If you haven't read the book, or the whole series, why not join in and read along with the rest of us? This week the links to the other posts can be found at Dab of Darkness.
This week we read through to the end of Chapter 4.
1) Did anyone else read the Feegle Glossary in the Introduction? What Feegle words have you incorporated into your daily speech?
I did indeed read the Glossary. I was pleasantly surprised by how many of the words were already familiar to me from my time in Scotland. However, I have to report that ‘boggin’ has a slightly different meaning in the North of England, where it means ‘not very nice’ or ‘disgusting’. This is probably due to the word ‘bog’ being used as a euphemism for ‘toilet’ . . . I can now be heard to exclaim “Crivens!” or “Wailey, wailey, wailey!” on a regular basis.
2) Chapter 1 starts the story with a flashback. In it, Tiffany says, 'This I choose to do. If there is a price, I choose to pay it.' Pretty ominous, huh? How did you feel about the serious nature of this first chapter?
I am not a great fan of stories that begin at the end, so to speak, but I can forgive Sir Terry pretty much anything. Also, it does continue the very serious nature of the threat in A Hat Full of Sky, where the Hiver appeared to have consumed Tiffany. We will see how successfully the story leads us to that situation, but I expect it to be done with skill and great ingenuity because this author is a master at his art.
I did like the ominous overtones and the seriousness of the threat posed by the Wintersmith’s obsession with the Big Wee Hag. It also gave the later chapters a much more sinister feel when they could have felt somewhat silly and light hearted. The idea of all the snowflakes looking like tiffany could have been quite funny if we had not had this slap in the face right at the start.
3) Ms. Treason is 113 years old, and odd. What aspect of her oddness was most endearing to you? Which the most disturbing?
As a relatively ‘odd’ person myself, I am always rather forgiving of eccentricity in others, especially if it is benign. I love the fact that Ms Treason makes up so many gruesome stories about herself in order to gain respect and to put the locals at ease with her. As a reader I do not find much of her oddness very disturbing, but I can see how her ability to ‘borrow’ your senses could be more than a little disturbing for the girls in her care. I am truly sorry that she will be leaving us at the unpardonably young age of eleventy-three.
4) Miss Tick finds herself once again persecuted for being a witch, and is being held per the instructions of Witch Hunting for Dumb People (which she secretly wrote). What instructions or tidbits would you include in such a book, or in one entitled Feegle Hunting for Really Dumb People?
I was a little confused about her inclusion of the ducking: surely she would write about how only uncivilized people do that and that others test for a witch by seeing how many cakes she can eat, or something similar. But perhaps there is some residual smartness in even the dumbest people.
As for Feegle Hunting: surely this simply entails placing a small container, such as a small bathtub, full of Special Sheep Liniment in an open place and then waiting until they are reeling drunk. At that point they should be reasonably easy to catch, especially if you have a lawyer to herd them into your container of choice.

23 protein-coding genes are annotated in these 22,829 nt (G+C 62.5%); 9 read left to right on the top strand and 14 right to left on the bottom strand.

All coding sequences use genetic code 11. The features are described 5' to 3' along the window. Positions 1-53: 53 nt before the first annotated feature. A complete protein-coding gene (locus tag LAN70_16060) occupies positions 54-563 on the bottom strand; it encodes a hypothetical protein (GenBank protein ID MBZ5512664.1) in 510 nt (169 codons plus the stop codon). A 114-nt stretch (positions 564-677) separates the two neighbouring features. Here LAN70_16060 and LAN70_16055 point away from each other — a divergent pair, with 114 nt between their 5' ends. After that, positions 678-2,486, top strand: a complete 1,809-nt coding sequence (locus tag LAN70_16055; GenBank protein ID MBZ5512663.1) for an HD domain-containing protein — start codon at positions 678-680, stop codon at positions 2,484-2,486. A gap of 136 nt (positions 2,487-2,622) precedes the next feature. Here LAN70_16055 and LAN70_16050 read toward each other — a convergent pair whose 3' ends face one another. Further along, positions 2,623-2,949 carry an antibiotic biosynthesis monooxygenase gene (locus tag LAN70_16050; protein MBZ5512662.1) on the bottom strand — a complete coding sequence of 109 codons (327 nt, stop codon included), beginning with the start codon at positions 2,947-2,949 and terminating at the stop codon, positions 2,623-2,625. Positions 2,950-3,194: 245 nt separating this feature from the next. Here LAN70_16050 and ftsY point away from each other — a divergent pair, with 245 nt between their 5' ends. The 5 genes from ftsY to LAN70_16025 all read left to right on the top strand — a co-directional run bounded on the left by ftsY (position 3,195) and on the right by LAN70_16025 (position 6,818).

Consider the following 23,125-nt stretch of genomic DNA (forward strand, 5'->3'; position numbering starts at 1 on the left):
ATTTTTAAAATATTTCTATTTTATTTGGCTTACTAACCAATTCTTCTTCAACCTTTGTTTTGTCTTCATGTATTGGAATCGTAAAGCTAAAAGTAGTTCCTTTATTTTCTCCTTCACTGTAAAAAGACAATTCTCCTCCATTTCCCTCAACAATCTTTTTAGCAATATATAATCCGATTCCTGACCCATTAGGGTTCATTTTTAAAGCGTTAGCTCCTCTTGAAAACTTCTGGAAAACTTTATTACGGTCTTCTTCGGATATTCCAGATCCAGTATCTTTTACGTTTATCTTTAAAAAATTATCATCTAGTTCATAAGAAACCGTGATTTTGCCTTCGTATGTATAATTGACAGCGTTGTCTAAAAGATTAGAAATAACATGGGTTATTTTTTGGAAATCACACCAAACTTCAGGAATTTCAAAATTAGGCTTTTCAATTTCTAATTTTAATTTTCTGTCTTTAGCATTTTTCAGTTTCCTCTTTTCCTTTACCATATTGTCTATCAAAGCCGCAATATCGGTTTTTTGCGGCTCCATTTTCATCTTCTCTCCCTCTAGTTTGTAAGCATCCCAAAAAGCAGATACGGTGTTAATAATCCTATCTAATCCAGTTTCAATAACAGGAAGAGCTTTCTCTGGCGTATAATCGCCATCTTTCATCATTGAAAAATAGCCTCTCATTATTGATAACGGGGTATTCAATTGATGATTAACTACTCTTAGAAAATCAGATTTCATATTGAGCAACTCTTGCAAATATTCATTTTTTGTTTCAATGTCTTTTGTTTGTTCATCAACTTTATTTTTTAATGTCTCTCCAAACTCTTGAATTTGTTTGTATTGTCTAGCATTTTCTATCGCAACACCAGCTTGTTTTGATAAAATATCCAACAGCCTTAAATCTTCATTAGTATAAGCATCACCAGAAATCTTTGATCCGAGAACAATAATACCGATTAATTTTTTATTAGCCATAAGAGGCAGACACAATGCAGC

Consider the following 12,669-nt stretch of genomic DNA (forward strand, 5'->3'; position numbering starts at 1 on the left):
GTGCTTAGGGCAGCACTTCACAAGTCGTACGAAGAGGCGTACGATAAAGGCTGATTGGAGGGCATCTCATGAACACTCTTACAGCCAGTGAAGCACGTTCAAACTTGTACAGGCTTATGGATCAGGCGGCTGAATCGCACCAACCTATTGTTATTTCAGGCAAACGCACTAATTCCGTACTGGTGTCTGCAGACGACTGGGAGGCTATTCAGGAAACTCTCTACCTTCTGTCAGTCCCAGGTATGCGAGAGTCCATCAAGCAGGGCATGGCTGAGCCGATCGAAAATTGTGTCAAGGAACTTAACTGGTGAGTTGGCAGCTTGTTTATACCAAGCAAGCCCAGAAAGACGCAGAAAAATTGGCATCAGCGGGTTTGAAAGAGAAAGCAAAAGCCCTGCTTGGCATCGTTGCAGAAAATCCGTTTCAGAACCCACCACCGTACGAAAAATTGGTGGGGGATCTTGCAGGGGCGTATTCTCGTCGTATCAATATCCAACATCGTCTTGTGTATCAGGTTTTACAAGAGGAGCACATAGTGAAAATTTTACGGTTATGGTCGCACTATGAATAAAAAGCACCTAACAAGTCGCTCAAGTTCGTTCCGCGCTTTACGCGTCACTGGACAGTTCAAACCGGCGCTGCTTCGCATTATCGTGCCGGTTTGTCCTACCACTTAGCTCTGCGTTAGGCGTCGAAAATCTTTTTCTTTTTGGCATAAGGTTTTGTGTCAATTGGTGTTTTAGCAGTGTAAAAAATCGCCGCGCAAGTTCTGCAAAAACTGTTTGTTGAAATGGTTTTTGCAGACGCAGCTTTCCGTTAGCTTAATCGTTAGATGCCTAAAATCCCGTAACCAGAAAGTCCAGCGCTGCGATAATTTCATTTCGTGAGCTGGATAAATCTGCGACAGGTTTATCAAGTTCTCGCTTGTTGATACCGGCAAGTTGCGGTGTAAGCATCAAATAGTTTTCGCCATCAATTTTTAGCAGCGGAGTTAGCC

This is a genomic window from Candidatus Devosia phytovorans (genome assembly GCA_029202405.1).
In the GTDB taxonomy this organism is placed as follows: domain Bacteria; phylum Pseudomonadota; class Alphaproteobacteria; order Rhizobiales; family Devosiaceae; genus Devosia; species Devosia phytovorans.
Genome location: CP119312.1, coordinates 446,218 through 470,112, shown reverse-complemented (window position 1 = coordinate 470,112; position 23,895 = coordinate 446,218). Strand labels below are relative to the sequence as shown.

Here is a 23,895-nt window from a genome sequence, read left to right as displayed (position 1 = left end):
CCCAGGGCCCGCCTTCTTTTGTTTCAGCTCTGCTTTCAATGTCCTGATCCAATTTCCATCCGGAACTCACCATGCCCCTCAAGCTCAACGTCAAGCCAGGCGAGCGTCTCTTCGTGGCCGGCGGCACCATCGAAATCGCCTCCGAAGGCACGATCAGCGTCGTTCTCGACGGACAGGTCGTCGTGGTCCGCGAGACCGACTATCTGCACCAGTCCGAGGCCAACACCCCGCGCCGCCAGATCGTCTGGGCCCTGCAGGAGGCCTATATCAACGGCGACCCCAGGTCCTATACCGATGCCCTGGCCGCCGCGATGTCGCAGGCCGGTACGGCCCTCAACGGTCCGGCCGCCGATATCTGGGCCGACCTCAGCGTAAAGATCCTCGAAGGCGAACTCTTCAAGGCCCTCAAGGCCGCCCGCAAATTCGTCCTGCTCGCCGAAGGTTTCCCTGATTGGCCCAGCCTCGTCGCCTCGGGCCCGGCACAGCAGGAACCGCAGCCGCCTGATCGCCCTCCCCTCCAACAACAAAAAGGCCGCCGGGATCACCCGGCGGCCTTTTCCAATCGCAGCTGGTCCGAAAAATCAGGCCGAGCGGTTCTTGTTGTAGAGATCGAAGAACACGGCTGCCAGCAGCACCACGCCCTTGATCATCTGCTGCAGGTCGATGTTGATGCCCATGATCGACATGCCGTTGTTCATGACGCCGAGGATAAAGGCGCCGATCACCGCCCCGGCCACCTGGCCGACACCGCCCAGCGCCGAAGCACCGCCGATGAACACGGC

5) After Tiffany wakes up after the Morris Dance, she stomps off into the snow to cool off & yells for the Wintersmith. What amused you about that scene?
I like the way that Tiffany is going through a period of teenage angst. She obviously has feelings for Roland, but the rush of hormones has her all in a dither as she tries to deny what those feelings are. At this point she sees the Wintersmith as attractive simply because he is mysterious and openly interested in her. She has no idea how to respond him or how to cope with the feelings that he elicits.
I found it amusing that an immortal entity, like the Wintersmith, could be equally confused by this situation. I loved the way he fled when she screamed and I could imagine him wondering what he had done wrong.
6) Boffo and little assumptions fed ticking clocks. What do you think of Ms. Treason's little tricks?
Ms Treason is a great example of giving people what they need to get things done, which I believe is one of Granny Weatherwax’s lessons in A Hat Full of Sky. Being nice and honest is all well and good in most cases, but sometimes a witch needs to have authority so that people will do as they are told without question. Ms Treason creates her authority by being almost as terrifying as the things she is called upon to ‘cure’. She is a perfect example of why bad tasting medicine is more effective than something that tastes nice: it fulfills our expectations far more effectively and our minds add a powerful does of psychology to the drug.
7) We have been reintroduced to Roland, but this time we learn a little more about his family: his ill father and his controlling aunts. What do you think Roland will do about this problem?
I hope that the secret passage that is mentioned will provide him with access to help of some type. In fact, I wonder if he is the ‘Hero’ that the Feegles mention in the first chapter, in which case he has been learning how to use a sword. Does it make me a bad person that I hope he uses the sword on his aunts?
Even if he is not the ‘Hero’, he seems to be taking pains to protect some of his father’s wealth and also to reduce the aunts’ ability to run the estate. At least he is not simply sitting about feeling sorry for himself. I was rather touched by his determination to not ask Tiffany for help because he wants her to concentrate on her studies. He has risen in my estimation quite a bit and I do hope he ends up as her Knight in Shining Armor.